Protein Interaction Network Visualizer is an open source, native web application that uses the latest generation of web technologies to offer an interactive view of protein-protein interactions which is easily accessible from any modern browser by researchers. PINV enables researchers to explore preloaded or their own data using different methods. The visualization can be manipulated to highlight the proteins or interactions of interest. The resulting graphic can be exported into common graphic formats so it is suitable for publication and sharing purposes. Researchers using PINV can access their visualizations from any computer with an internet connection and a modern browser without the need for installation of any third party software or plugins; moreover the nature of the Web simplifies tasks such as sharing and publishing visualizations.

The visualization runs completely on the client and was developed using the latest web technology (HTML5) therefore the whole network viewer is fully embedded in the browser. A popular visualization library, D3, has been used which makes extensive use of HTML5 technologies in order to deliver simple and rich visualization. Two input files are processed and stored in a Solr server for ease of querying and obtaining quick responses. The members involved in the project can be split in two: developers and biologists. The latter group selects and curates the dataset but moreover they constantly test the prototype versions of the application, reporting bugs and suggesting new features.

Reference: A web-based protein interaction network visualizer
Salazar G. A., Meintjes A., Mazandu G. K., Rapanoel H. A., Akinola R. O. and Mulder N. J.
BMC Bioinformatics 2014, 15:129 doi:10.1186/1471-2105-15-129


Slides from Talks



BioJs Components

Recombination Detection Program (RDP)

RDP will, without any prior information on the names and numbers of ancestral populations, deconstruct chromosome-scale SNP/sequence datasets into any number of sub-datasets containing groups of aligned SNP/nucleotides that share common ancestries.  It will do this by applying a range of established heuristic recombination event detection and analysis tools that have only previously been usable in the study virus genome-scale datasets.
RDP is a PC application that takes aligned nucleotide sequence data in any of the standard alignment formats (e.g. nexus, fasta, clustalw, paup, phylip).  For the analysis of SNP data from multiple different individuals the SNPs will need to be arranged in the order that they occur on their respective  chromosomes and SNPs from different chromosomes should be analysed separately.  SNPs must also be phased (i.e. with all the SNPs in each input sequence derived from the same chromosome).  Finally the phased SNPs must aligned so that missing data/indels in particular individuals will be represented by a gap character = “-“.  It will then be possible to take these SNP alignments and directly loaded into the program for analysis. Alternatively if full sequences for either individual chromosomes or concatenated exome sequences on individual chromosomes are to be analysed, the sequences will need to be aligned (with a program such as mauve) and saved in a format such as xmfa before the program will be able to load them. It will be possible to analyse up to 1000 chromosomes at a time with the tool.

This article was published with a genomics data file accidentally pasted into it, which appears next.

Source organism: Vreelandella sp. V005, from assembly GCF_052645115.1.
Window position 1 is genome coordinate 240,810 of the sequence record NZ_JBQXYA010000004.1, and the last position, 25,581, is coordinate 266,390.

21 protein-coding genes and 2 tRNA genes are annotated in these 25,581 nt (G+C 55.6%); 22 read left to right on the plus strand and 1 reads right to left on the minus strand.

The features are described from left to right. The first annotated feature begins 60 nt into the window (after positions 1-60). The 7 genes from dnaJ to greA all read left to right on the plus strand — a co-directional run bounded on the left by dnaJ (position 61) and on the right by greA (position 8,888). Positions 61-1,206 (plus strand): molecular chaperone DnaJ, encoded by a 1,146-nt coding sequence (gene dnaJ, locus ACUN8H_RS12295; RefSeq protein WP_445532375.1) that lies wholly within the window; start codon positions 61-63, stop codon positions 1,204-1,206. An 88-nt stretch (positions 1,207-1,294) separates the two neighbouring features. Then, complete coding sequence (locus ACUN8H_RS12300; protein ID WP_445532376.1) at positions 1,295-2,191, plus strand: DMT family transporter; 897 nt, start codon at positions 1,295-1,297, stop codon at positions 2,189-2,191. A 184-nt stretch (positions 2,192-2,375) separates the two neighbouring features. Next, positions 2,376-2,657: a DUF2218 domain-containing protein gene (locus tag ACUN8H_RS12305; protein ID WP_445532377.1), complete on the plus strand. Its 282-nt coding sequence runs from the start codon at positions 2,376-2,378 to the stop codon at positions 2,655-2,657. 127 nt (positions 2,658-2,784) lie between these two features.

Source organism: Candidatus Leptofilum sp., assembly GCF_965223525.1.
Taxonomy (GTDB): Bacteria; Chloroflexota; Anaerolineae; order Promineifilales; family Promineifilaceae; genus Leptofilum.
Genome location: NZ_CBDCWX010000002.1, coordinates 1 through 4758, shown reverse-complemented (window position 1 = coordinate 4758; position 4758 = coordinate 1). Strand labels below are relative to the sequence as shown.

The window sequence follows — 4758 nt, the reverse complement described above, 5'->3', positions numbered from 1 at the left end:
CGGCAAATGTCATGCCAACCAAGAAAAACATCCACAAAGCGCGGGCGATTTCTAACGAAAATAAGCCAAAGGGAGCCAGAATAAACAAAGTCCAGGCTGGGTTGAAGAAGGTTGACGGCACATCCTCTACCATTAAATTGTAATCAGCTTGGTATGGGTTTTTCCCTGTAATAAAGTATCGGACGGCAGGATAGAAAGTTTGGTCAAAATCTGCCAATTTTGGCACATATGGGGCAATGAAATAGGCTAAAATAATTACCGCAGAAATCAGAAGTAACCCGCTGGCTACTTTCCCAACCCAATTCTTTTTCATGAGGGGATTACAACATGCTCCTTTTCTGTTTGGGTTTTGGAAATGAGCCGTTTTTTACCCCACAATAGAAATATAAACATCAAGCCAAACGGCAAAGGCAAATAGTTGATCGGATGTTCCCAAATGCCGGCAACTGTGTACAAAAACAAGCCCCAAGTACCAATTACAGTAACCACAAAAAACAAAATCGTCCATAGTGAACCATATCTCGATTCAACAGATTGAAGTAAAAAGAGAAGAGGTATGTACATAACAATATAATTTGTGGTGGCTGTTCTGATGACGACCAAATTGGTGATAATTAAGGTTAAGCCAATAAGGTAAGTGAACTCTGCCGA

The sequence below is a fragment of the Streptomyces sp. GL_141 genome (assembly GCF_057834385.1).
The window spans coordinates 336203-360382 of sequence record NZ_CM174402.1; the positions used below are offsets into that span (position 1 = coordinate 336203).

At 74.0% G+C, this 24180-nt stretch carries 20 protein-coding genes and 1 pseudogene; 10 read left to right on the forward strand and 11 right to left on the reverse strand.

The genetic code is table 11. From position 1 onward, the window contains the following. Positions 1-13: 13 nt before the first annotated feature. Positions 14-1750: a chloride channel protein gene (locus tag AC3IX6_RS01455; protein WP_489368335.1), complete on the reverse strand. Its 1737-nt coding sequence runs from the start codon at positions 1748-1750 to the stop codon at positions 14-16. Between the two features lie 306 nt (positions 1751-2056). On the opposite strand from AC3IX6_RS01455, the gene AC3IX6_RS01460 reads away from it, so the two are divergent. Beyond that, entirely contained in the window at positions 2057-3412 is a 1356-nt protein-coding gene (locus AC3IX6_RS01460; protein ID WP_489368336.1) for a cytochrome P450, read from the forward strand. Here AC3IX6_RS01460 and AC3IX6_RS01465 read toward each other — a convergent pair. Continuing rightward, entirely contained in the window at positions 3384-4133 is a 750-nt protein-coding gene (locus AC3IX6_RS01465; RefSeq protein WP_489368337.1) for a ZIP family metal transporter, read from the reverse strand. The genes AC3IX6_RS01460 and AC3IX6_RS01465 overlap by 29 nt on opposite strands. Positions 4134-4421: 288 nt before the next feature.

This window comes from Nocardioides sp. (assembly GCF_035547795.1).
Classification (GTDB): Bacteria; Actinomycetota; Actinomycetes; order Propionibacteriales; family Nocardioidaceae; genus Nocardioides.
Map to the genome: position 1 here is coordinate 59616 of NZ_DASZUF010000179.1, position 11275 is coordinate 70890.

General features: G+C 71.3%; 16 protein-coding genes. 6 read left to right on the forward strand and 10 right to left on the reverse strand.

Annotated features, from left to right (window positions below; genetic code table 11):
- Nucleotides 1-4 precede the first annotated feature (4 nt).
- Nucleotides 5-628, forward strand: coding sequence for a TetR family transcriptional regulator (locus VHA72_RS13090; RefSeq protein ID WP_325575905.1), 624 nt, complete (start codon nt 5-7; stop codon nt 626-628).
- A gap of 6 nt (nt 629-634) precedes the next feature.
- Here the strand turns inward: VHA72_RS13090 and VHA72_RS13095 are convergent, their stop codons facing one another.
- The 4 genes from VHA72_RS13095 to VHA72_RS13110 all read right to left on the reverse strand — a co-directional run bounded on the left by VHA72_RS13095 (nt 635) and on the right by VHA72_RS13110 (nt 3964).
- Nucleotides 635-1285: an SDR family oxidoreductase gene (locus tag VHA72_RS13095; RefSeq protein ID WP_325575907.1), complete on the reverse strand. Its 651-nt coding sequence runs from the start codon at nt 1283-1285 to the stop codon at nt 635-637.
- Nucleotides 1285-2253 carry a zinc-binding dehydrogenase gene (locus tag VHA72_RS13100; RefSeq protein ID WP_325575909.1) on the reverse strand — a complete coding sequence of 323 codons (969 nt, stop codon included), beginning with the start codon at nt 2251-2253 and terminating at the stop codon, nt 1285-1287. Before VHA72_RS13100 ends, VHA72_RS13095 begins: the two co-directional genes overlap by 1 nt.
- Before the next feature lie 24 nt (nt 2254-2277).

RDP will output result files in three different formats:

  1. The output in “.rdp” file format will allow a user to examine the output in great depth using the program RDP4.   RDP4 implements a wide range of heuristic and parametric recombination  analysis, tree drawing and matrix tools and also provides a variety of data representation features.
  2. The output in “.csv” file format will allow a user to browse the results in any standard  spreadsheet application (such as Microsoft excel) and will detail the positions of recombination breakpoints, the identity of recombinant sequences, the identity of sequences resembling the parental sequences, and degrees of statistical support, determined with a range of five different recombination detection methods, for the identified tracts of sequence falling between the identified breakpoints having been derived through recombination.
  3. RDP will provide “distributed alignments” of SNPS/genome fragments derived from any number of user specified ancestral populations – i.e. it will split the component nucleotides of input sequences up into different alignments based on the ancestral populations from which they were derived (note that although the recombination analysis carried out by the tool will not require specification of ancestral population numbers, it will be up to the user to specify how many alignments the program should split the data into).  

The key methods implemented by RDP are five of the heuristic recombination detection methods implemented in the computer program RDP4: RDP, GENECONV, MAXCHI, CHIMAERA and 3SEQ.  The combined results of these methods will then be processed by the tool using the same algorithm implemented in RDP4 for the identification of recombinant sequences, the identification of sequences resembling parental sequences and the identification of recombination breakpoint locations. Crucially the RDP4 algorithm does not require any prior information on either the number of underlying populations or the identification of likely admixed individuals.  Also, by identifying sequences with shared recombinant histories the algorithm counts recombination events relatively accurately and can therefore detect evidence of recombination hot and cold-spots.